‘It’s very tough, if one doesn’t know about the scientific basis, to cope with the pace of data around such a ‘complicated, fraught issue,’ he said. ‘There’s a superfluity of information – so I guess what most people would do, understandably, is to go back to the question of: who do I trust?’
Likierman – whose own research analyses the subject of judgement in corporate decision-making – connected these problems of information and trust to a range of cognitive biases identified by academic psychologists, including:
- Confirmation bias: cherry-picking data or trusting intermediary authorities according to one’s existing beliefs
- Proximity bias: over-valuing our immediate surroundings when forming judgements, and under-valuing information from geographically distant locations
- Scepticism of ‘motivated information’ offered by emotionally-charged communicators
Christopher Caldwell, CEO of United Renewables and the host of Conversations on Climate, responded by asking Professor Likierman where he saw ‘optimism’ in humanity’s efforts to overcome these biases.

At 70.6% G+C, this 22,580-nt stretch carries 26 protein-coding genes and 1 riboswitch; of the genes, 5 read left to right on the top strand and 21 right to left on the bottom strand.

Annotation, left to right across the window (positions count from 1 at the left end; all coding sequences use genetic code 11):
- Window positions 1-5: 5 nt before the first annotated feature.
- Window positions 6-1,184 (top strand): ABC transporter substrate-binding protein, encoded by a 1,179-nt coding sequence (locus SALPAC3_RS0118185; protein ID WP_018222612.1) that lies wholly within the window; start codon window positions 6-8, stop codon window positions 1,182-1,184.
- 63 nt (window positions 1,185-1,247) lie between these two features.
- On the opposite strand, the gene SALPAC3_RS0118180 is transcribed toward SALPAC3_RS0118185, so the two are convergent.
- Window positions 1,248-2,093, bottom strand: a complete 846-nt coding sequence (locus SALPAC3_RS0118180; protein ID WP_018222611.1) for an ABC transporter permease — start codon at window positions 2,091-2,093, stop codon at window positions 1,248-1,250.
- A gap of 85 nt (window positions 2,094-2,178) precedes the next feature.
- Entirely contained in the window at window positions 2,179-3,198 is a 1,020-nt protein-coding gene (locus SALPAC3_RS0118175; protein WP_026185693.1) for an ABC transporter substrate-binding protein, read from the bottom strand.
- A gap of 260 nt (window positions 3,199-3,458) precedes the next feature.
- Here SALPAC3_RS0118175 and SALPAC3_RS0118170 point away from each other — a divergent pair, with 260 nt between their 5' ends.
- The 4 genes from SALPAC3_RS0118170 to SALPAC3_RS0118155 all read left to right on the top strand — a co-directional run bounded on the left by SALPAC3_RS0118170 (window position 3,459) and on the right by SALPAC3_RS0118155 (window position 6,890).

‘There’s the intergenerational issue. It’s all very well for us, but what about the children and grandchildren?
‘The actions you take now are lagged. My sense is that’s the route through which one can appeal, in a way that doesn’t conflict with popular biases,’ answered Professor Likierman.
United Renewables – a full-lifecycle developer of green energy projects in the UK – is committing its own resources to addressing climate communication, by partnering with the London Business School to create the Conversations on Climate podcast. The series invites leading thinkers to explain and challenge existing environmental narratives, with previous guests including Professor Michael Jacobides and Ramez Nasser.
The latest episode will be released on Friday 1st July 2022. The full video of the interview will be available on the United Renewables website along with all previous episodes.
Contact details for news release
Company: United Renewables
Contact: Isabella Hawke